Smart Pointer Changes
The February 2002 change to the Boost smart pointers introduced a number of
changes. Since the previous version of the smart pointers was in use for a long
time, it's useful to have a detailed list of what changed from a library user's
point of view.
Note that for compilers that don't support member templates well enough, a
separate implementation is used that lacks many of the new features and is more
like the old version.
Features Requiring Code Changes to Take Advantage
The smart pointer class templates now each have their own header file. For
compatibility, the <boost/smart_ptr.hpp>
header now includes the headers for the four classic smart pointer class
template was added.
The new shared_ptr and shared_array relax the requirement that
the pointed-to object's destructor must be visible when instantiating the shared_ptr
destructor. This makes it easier to have shared_ptr members in classes without
A custom deallocator can be passed in when creating a shared_ptr or shared_array.
shared_static_cast and shared_dynamic_cast function templates are
provided which work for shared_ptr and weak_ptr as static_cast
do for pointers.
The self-assignment misfeature has been removed from shared_ptr::reset,
although it is still present in scoped_ptr, and in std::auto_ptr.
Calling reset with a pointer to the object that's already owned by the shared_ptr
results in undefined behavior (an assertion, or eventually a double-delete if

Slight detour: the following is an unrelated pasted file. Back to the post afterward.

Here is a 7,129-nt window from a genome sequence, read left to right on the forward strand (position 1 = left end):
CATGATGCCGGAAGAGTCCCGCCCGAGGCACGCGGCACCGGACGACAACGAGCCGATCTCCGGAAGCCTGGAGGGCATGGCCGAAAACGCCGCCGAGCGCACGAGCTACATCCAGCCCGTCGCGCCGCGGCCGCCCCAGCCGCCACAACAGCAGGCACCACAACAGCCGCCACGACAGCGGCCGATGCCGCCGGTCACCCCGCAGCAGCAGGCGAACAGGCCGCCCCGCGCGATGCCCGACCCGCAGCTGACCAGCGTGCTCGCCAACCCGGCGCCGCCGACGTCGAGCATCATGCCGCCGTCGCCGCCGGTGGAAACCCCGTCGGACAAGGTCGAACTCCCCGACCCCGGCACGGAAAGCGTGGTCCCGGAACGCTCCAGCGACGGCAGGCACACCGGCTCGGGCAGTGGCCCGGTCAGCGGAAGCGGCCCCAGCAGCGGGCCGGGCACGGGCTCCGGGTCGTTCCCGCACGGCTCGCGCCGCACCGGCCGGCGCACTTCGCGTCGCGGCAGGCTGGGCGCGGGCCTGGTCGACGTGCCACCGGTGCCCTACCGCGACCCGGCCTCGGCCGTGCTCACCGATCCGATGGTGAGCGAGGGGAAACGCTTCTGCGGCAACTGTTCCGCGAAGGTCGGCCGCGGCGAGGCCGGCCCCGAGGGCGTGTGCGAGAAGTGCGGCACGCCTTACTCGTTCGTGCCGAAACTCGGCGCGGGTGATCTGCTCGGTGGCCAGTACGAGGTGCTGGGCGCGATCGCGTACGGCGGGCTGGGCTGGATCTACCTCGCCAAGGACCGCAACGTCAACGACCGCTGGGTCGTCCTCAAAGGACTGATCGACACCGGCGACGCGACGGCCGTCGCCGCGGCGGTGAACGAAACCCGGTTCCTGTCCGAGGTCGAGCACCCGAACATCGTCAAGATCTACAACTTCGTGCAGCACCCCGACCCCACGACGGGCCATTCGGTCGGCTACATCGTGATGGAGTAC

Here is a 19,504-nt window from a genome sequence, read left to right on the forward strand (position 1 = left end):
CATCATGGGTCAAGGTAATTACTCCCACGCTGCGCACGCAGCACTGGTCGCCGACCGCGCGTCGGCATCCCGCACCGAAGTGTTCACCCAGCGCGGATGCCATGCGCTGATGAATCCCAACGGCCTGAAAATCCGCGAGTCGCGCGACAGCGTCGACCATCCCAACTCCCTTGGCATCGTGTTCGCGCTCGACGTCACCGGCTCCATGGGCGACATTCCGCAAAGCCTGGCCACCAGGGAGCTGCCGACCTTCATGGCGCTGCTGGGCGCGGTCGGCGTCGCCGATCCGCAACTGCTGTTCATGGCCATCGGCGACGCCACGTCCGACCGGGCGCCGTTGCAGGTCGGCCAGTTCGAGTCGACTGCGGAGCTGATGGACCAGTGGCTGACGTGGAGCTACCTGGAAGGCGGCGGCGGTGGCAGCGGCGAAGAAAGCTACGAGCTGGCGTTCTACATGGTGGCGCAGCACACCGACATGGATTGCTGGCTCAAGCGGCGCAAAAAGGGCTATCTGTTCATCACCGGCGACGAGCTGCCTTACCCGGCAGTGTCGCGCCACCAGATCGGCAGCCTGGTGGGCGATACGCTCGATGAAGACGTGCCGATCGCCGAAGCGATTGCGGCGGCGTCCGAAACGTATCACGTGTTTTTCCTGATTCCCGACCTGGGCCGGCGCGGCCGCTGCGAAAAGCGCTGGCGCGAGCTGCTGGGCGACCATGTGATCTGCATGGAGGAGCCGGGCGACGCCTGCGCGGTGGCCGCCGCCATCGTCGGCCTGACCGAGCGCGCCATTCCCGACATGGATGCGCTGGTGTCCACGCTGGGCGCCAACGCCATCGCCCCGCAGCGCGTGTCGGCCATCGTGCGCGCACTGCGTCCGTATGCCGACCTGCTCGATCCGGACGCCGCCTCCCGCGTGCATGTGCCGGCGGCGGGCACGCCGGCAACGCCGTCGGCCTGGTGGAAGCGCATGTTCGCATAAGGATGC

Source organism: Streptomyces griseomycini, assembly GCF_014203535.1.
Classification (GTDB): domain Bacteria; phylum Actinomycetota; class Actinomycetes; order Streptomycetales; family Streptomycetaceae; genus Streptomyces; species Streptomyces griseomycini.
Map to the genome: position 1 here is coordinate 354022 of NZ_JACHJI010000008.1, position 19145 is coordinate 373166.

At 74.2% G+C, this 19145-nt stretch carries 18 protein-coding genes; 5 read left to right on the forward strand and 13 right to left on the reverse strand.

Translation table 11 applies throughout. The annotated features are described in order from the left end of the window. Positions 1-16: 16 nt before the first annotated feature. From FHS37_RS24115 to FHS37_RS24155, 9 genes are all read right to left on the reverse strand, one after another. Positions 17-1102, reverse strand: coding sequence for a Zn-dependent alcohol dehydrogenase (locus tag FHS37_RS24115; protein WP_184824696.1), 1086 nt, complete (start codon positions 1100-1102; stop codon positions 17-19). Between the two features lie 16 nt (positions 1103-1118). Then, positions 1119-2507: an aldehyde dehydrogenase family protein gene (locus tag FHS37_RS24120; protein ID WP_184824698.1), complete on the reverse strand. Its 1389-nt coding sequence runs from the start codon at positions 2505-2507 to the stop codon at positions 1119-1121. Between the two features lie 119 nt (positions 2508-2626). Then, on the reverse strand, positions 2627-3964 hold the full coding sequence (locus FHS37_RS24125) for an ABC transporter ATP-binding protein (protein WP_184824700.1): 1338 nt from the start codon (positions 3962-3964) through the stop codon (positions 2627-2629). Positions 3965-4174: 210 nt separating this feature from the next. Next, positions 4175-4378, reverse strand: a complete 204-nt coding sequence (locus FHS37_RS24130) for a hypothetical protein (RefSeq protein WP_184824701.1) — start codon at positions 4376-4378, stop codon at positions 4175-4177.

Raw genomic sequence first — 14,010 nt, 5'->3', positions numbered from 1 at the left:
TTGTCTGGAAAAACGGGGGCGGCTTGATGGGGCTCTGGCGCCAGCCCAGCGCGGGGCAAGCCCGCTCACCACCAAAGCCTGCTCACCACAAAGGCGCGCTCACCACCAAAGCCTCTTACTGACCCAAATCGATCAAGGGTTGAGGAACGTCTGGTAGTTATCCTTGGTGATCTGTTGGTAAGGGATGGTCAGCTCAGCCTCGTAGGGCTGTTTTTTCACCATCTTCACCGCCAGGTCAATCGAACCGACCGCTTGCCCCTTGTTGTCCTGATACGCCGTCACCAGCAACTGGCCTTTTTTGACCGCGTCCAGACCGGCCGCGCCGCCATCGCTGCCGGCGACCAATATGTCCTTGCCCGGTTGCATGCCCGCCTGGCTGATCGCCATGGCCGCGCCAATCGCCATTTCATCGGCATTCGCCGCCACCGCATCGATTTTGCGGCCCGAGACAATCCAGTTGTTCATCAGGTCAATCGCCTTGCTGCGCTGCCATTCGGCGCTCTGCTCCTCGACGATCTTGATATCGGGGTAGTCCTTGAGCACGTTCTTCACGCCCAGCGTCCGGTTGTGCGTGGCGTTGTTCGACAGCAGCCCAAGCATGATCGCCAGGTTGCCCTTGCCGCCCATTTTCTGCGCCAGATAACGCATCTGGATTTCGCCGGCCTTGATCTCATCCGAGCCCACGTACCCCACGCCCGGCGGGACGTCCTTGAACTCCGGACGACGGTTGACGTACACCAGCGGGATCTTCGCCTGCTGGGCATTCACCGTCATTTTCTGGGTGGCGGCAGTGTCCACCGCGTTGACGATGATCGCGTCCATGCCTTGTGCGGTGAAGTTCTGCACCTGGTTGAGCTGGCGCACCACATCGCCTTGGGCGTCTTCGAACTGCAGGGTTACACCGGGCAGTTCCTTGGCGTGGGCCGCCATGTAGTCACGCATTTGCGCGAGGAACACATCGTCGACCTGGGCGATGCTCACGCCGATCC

assertions are off).
feature has been removed.
shared_ptr<void> is now allowed.
Features That Improve Robustness
The manipulation of use counts is now thread safe on
Windows, Linux, and platforms that support pthreads. See the
file for details
The new shared_ptr will always delete the object using the pointer it was
originally constructed with. This prevents subtle problems that could happen if
the last shared_ptr was a pointer to a sub-object of a class that did
not have a virtual destructor.
Some bugs in the assignment operator implementations and in reset
have been fixed by using the "copy and swap" idiom.
Assertions have been added to check preconditions of various functions;
however, since these use the new <boost/assert.hpp>
header, the assertions are disabled by default.
The partial specialization of std::less has been replaced by operator<
overloads which accomplish the same thing without relying on undefined
The incorrect overload of std::swap has been replaced by boost::swap,
which has many of the same advantages for generic programming but does not
violate the C++ standard.
Copyright 2002 Darin Adler. Distributed under the Boost Software License, Version
1.0. See accompanying file LICENSE_1_0.txt or
copy at http://www.boost.org/LICENSE_1_0.txt.